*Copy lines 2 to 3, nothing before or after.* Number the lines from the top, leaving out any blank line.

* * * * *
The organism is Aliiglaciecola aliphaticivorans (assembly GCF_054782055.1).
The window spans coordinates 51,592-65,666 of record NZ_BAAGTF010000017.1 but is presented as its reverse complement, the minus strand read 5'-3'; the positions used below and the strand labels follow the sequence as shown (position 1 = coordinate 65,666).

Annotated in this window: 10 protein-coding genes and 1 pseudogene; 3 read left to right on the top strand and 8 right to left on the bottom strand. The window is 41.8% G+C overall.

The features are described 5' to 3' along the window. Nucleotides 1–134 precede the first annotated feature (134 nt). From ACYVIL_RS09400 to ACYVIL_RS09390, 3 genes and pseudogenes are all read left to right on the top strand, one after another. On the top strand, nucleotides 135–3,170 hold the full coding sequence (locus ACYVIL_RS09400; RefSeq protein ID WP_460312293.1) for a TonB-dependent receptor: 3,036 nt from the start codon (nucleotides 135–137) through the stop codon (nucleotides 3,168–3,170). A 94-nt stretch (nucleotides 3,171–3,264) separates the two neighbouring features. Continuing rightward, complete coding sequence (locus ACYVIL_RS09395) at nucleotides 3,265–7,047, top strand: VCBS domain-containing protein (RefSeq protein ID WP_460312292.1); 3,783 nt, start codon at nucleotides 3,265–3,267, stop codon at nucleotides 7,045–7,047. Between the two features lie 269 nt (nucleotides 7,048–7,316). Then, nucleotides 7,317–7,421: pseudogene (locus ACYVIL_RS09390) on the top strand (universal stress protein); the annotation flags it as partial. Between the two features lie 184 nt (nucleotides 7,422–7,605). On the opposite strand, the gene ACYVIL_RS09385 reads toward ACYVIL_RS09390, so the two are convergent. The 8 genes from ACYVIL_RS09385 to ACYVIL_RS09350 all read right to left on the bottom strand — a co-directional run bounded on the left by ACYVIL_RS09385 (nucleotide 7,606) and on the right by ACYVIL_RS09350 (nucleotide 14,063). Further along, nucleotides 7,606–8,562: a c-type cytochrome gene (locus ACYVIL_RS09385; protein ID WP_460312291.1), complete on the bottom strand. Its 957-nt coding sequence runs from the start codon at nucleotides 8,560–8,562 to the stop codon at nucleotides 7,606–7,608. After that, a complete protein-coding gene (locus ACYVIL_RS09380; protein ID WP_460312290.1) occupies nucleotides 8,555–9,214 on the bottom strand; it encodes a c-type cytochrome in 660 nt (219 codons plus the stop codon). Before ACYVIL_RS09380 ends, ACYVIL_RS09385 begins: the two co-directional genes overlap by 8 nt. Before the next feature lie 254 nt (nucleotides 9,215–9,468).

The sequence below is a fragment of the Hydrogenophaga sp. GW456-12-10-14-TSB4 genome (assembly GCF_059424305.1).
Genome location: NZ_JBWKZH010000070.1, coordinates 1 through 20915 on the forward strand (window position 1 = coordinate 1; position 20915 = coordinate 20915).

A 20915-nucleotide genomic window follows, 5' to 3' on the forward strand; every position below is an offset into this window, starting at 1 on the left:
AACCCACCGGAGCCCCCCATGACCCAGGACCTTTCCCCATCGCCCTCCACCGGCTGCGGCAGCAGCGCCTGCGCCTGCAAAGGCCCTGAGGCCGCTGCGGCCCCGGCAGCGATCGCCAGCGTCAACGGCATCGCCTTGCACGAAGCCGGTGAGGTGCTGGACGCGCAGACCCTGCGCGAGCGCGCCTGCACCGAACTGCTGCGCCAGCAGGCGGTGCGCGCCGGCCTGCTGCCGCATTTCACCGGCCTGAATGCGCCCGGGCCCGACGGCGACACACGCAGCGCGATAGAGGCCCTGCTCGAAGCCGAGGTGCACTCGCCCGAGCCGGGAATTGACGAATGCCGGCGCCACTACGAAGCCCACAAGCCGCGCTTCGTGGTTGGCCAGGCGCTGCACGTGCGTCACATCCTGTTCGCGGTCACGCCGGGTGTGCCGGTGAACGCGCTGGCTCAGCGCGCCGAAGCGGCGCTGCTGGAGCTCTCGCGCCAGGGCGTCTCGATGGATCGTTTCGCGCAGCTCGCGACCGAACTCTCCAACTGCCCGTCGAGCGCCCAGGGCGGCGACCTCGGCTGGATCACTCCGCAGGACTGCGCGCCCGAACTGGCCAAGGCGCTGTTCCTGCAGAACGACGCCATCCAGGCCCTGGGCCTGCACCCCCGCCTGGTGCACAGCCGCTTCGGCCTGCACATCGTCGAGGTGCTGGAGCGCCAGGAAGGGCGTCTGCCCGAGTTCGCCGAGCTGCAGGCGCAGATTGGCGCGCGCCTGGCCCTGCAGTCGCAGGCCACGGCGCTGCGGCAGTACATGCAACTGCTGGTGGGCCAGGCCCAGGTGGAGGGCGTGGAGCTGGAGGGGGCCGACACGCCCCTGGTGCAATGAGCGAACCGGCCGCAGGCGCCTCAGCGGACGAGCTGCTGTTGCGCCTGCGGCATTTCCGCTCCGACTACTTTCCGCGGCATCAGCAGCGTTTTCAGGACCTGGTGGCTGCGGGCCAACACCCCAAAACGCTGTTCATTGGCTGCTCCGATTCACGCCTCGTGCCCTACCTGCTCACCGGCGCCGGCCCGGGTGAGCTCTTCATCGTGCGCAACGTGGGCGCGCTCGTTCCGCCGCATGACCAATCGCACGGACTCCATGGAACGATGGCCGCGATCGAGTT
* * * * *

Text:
The window spans coordinates 51,592-65,666 of record NZ_BAAGTF010000017.1 but is presented as its reverse complement, the minus strand read 5'-3'; the positions used below and the strand labels follow the sequence as shown (position 1 = coordinate 65,666).

Annotated in this window: 10 protein-coding genes and 1 pseudogene; 3 read left to right on the top strand and 8 right to left on the bottom strand. The window is 41.8% G+C overall.